Canadian University Grants License to Study Psilocybin Mushrooms
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Canadian University Grants License to Study Psilocybin Mushrooms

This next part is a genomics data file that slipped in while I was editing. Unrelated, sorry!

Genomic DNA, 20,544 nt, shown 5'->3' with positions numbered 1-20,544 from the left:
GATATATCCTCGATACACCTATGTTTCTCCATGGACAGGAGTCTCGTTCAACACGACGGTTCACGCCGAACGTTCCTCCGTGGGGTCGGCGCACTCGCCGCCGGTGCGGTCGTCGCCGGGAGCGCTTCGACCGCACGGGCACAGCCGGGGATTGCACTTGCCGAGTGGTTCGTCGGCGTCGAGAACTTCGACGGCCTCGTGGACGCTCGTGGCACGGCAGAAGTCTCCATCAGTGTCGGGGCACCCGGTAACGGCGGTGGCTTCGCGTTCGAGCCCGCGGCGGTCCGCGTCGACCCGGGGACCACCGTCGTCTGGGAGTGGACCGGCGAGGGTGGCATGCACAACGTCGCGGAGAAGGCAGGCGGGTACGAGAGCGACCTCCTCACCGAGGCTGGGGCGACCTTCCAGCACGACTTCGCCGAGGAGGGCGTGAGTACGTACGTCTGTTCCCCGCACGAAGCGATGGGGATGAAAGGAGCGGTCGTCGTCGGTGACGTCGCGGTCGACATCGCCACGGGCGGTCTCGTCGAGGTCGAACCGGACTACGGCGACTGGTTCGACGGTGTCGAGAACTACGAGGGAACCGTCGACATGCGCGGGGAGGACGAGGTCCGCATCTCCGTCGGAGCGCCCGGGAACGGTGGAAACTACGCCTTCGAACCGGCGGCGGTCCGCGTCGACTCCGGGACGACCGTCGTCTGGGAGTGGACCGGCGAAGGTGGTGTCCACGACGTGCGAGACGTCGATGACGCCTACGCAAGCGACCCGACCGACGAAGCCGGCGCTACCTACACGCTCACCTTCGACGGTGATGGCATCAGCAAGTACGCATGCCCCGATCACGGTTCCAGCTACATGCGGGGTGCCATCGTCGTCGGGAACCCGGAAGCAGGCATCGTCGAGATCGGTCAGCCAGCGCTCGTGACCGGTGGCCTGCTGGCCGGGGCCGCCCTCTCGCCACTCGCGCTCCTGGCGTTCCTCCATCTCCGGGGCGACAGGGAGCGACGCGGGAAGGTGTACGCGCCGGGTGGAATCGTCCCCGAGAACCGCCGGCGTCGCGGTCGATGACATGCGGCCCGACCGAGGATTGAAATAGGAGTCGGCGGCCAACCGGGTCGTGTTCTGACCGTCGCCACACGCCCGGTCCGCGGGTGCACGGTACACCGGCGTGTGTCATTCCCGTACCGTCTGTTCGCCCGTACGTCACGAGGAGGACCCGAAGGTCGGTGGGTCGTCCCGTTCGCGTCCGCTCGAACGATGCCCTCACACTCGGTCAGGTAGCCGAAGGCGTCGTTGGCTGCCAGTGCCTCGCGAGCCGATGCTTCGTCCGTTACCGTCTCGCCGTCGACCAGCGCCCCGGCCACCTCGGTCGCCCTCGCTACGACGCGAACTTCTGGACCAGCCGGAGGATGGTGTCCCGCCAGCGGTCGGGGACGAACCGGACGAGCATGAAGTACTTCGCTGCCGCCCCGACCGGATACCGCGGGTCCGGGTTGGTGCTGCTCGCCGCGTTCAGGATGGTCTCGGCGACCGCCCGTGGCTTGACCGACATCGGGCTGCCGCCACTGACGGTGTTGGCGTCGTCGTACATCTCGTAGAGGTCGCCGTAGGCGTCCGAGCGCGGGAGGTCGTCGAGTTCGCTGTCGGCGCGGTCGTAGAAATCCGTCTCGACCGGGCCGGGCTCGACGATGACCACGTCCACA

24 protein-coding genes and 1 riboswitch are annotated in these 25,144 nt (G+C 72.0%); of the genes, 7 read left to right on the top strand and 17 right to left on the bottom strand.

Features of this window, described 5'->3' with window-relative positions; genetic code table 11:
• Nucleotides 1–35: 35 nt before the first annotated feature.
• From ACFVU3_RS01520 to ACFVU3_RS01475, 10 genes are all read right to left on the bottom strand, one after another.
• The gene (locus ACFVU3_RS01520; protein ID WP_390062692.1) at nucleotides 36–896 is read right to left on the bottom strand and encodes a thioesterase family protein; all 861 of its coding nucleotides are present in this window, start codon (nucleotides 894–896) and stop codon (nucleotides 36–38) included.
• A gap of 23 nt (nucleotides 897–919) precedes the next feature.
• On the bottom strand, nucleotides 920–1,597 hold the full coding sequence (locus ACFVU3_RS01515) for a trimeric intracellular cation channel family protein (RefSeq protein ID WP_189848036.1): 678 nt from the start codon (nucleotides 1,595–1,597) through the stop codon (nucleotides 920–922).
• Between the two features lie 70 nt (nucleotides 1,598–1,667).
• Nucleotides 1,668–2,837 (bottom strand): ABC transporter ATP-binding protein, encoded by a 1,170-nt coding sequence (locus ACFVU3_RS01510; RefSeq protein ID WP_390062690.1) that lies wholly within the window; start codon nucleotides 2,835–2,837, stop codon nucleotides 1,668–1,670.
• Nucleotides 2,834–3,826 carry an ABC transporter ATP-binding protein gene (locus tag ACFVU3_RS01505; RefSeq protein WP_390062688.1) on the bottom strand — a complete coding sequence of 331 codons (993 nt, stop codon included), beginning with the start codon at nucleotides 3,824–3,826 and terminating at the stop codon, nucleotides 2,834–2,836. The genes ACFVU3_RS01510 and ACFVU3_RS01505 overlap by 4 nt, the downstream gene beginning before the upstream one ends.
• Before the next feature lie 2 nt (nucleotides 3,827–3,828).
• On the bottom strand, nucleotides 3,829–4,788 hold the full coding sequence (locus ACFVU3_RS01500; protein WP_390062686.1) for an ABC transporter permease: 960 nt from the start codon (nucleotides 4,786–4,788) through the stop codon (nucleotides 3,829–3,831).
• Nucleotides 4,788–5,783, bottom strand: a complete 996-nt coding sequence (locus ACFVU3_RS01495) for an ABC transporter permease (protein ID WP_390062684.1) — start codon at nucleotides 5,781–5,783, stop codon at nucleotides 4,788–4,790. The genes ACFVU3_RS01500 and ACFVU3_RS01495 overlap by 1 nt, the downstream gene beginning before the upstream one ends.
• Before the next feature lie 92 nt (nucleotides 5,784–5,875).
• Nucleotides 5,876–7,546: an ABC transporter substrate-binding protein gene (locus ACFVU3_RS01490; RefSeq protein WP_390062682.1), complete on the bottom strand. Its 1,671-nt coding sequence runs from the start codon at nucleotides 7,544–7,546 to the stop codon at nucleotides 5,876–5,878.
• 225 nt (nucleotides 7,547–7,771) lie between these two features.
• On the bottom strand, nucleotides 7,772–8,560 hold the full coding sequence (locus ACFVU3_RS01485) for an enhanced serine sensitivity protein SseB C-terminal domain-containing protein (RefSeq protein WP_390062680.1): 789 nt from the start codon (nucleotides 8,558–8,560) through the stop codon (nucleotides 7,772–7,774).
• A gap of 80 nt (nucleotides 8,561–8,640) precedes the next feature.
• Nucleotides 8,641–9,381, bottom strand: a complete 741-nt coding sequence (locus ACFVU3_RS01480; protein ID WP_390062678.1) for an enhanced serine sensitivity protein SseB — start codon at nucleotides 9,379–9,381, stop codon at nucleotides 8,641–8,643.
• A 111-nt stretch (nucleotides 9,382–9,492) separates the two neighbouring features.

On Oct. 25, Dr. Max Jones (Department of Plant Agriculture) and Dr. Gale Bozzo (UG’s Ontario Agricultural College) were granted a Health Canada “dealer’s license”. This license allows the cultivation of psilocybin mushrooms and is the first university in Canada to receive it. Jones stated that they are excited about the approval. “This will allow us to better understand these psychedelic mushrooms, examine what other functional compounds might be present, and provide well-characterized, chemically consistent material to preclinical and possibly clinical evaluation.” Jones was also granted a license to study marijuana in November 2018. Jones claims that there are more than 200 types of mushrooms that can make psilocybin. Jones stated in a press release that “these species aren’t that closely related; it’s diverse.” Scientists like me are left wondering: What else are these mushrooms producing?” It’s possible that 200 species produce a compound that affects human brains. This makes it more likely that they are also producing other interesting compounds. Psilocybin therapy is a popular treatment for depression, addiction, obsessive compulsive disorder and post-traumatic stress disorder. Melissa Perreault, Professor at the Ontario Veterinary College’s Department of Biomedical Sciences, and another researcher involved in the study, believes there is a specific function they are looking into. Perreault stated that while there are many people already working with psilocybin and other compounds in mushrooms, they are interested in their potential biological activity and whether they have any therapeutic benefit alone or in combination with it. Her goal is to study the signaling pathways that may be affected by psilocybin. Perreault stated that if there is any therapeutic value in these compounds we would then bring them to some of the models I use, such as those used for studying specific aspects of autism or depression, to examine their therapeutic effects. Jones concluded by saying that increased access to mushrooms will enable more research to be done. Jones stated that there is a need for a large supply of mushrooms. We want to create a supply of mushrooms that can be used in preclinical and possibly clinical trials. In which genetics and cultivation methods will be fully disclosed to researchers as well as the public, the press release also mentions that the researchers are working on a synthetic method for growing mushrooms. The majority of mushrooms are grown on manure or grains. However, the popularity of pilocybin mushrooms is growing. In January, a single organization presented evidence that mushrooms have therapeutic properties and announced its intention for the substance to be rescheduled under the United Nations 1971 UN Convention on Psychotropic Substances Act. A study published in JAMA Psychiatry in August showed that psilocybin can be used to treat alcohol addiction. The University of Copenhagen began investigating the effects of psilocybin on obesity in mid-September. Johns Hopkins University has announced a study that will examine how psilocybin helps patients quit smoking. The substance has been used as a muse by many high-profile musicians like Bjork, Ellie Goulding and Kid Cudi. A few other states will also be presenting psilocybin exemptions on the November ballot.

 

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